Converting from a traditional IRA to a Roth IRA creates an investment account that grows tax free, gives tax free Roth IRA withdrawals and hasn't any minimum IRA distribution requirements. But you have to abide by the 5 year rule; otherwise you may trigger tax consequences on your Roth IRA withdrawals. This is important especially for those pensioners who take out huge amounts from their Roth IRA.
Owing to its aforementioned merits, the Roth IRA qualifies as an ultimate option for savings. The contributions are after-tax funds but the Roth IRA withdrawals come out tax free. With the hope that your investments do well and the balance grows handsomely, the benefit of tax free Roth IRA withdrawals on a future big balance are significant. The catch, though, is that you must fulfill the 'waiting' time so as not to incur any penalty or taxation on your Roth distributions. Your Roth IRA withdrawals are tax-free and devoid of any penalties, provided your age is more than 59½ and you have adhered to the waiting time of 5 years since your investment.
The IRS label for Roth IRA withdrawals which meet the tax-free criteria is "qualified distribution." To verify if your withdrawal has fulfilled all the requirements, see the figure given below.
On what components of non-qualified withdrawals of IRA is the tax imposed? What will be taxable if you've crossed the age of 59½ but haven't waited for 5 years? Since you've already been taxed on whatever you've directly contributed to your Roth or whatever you converted from a traditional IRA to your Roth, you won't be taxed on it again! The sum which is in excess of the directly added amount to your Roth IRA at the time of transfer of traditional into Roth, i.e. the earnings, could be taxable.
When you take Roth IRA withdrawals, IRS dictates the order of distributions as follows:
- Contributions; those paid directly into Roth IRA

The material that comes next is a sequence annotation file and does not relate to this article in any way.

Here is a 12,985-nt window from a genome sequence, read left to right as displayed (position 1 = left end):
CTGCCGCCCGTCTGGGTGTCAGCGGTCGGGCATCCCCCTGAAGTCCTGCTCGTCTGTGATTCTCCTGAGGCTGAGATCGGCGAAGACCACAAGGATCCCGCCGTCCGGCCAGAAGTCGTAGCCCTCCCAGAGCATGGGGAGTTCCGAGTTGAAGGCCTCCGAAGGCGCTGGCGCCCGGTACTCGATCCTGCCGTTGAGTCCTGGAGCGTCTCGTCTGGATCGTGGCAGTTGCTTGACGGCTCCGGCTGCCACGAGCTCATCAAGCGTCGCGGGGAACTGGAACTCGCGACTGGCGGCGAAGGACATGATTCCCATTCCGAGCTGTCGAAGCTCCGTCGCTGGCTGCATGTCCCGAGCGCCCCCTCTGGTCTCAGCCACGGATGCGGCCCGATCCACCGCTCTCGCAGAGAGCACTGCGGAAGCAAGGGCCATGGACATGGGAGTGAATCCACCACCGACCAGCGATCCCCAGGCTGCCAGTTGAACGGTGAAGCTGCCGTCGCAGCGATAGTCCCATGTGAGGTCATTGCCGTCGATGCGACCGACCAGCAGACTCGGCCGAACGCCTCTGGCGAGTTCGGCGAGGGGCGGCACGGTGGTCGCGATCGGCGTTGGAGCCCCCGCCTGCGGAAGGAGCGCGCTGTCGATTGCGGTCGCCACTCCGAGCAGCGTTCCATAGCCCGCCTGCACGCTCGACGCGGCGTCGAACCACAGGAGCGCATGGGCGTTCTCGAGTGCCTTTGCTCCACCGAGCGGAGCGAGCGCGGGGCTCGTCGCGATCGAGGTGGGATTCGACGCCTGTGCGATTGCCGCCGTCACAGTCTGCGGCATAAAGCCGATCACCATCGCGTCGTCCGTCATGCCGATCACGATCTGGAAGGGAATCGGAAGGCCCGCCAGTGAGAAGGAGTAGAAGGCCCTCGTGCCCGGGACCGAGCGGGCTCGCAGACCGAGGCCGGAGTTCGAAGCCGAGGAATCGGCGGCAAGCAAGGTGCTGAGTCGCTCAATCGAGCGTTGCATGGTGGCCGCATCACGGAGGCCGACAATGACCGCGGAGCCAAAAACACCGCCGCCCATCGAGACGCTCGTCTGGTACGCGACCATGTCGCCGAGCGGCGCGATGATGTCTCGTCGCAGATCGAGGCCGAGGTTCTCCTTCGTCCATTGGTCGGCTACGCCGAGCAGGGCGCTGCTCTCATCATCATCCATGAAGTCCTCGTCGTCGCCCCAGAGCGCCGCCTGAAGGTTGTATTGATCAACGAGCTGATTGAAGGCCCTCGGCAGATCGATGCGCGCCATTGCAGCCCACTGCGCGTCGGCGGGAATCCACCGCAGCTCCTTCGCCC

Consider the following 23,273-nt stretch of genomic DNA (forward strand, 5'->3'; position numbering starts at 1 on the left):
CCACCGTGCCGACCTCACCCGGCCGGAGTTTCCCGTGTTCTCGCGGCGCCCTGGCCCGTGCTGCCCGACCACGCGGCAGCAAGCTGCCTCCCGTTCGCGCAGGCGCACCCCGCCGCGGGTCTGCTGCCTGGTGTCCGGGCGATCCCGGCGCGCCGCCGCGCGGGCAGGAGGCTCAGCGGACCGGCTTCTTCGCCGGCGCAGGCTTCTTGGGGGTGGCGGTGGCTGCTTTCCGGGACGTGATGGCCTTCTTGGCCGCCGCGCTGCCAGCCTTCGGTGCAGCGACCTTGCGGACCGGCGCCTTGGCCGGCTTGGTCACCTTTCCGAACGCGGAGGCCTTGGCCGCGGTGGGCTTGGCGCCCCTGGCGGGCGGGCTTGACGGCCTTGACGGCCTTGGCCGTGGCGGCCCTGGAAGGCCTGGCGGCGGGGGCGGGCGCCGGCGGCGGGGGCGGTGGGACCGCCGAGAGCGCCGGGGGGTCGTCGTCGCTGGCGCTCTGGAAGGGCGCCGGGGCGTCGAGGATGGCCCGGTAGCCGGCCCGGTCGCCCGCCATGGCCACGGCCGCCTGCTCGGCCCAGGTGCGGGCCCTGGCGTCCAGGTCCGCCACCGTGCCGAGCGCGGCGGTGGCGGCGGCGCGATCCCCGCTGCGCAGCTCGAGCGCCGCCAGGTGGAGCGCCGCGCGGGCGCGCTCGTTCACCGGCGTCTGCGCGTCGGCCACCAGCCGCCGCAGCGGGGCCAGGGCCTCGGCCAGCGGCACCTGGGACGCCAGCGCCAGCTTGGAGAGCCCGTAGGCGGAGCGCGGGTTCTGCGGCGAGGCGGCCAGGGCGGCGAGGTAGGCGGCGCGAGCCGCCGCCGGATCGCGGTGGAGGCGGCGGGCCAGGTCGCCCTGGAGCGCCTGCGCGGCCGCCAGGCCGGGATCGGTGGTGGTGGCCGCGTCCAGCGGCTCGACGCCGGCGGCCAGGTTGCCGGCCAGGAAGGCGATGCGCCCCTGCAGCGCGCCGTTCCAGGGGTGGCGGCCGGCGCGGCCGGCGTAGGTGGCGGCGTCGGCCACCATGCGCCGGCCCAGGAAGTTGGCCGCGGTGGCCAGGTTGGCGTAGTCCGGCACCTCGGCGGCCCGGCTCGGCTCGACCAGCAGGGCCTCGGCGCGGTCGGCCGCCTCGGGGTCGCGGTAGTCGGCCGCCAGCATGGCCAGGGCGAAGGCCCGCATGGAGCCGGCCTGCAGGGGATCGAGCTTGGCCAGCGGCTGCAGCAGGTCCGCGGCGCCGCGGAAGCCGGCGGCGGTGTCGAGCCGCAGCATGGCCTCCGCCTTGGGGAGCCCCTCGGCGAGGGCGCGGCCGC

- When you change more than one conventional IRA into Roth IRA, the one that has been changed first will be regarded first
- Profits generated from your allocations.
Since profits come out last per IRS ordering rules, the only time you should ever pay tax on a Roth IRA withdrawals, is if it is a total withdrawal. So that you don't dip into that last layer, the layer of earnings (item 3 above), it is advisable to keep a record of dates on which you converted traditional IRA funds to the Roth and make sure they have aged for 5 years.
The 5 year rule works as follows. The waiting time begins on the first of January of the year in which payments were made, for the regular payments. The payment for the particular year can be delayed up to the 15th of April of the subsequent year -- which should be kept in mind -- eventually, reducing the waiting time to less than 4 years! In other words, you may have made a Roth IRA contribution on April 15, 2003 for the tax year 2002. The 5-years start on 1/1/2002 for that contribution.
But for the conversions from a traditional IRA, the 5 year time period starts from the date of transfer to the Roth IRA.
Lose a Fortune on Your 401k Rollover
If you do not do any of these correctly:
- Opt for a distribution rather than direct transfer
- Rollover company stock to an IRA
- Choose to rollover to a Roth IRA
- Rollover to your new employer’s 401k
- Rollover post-tax contributions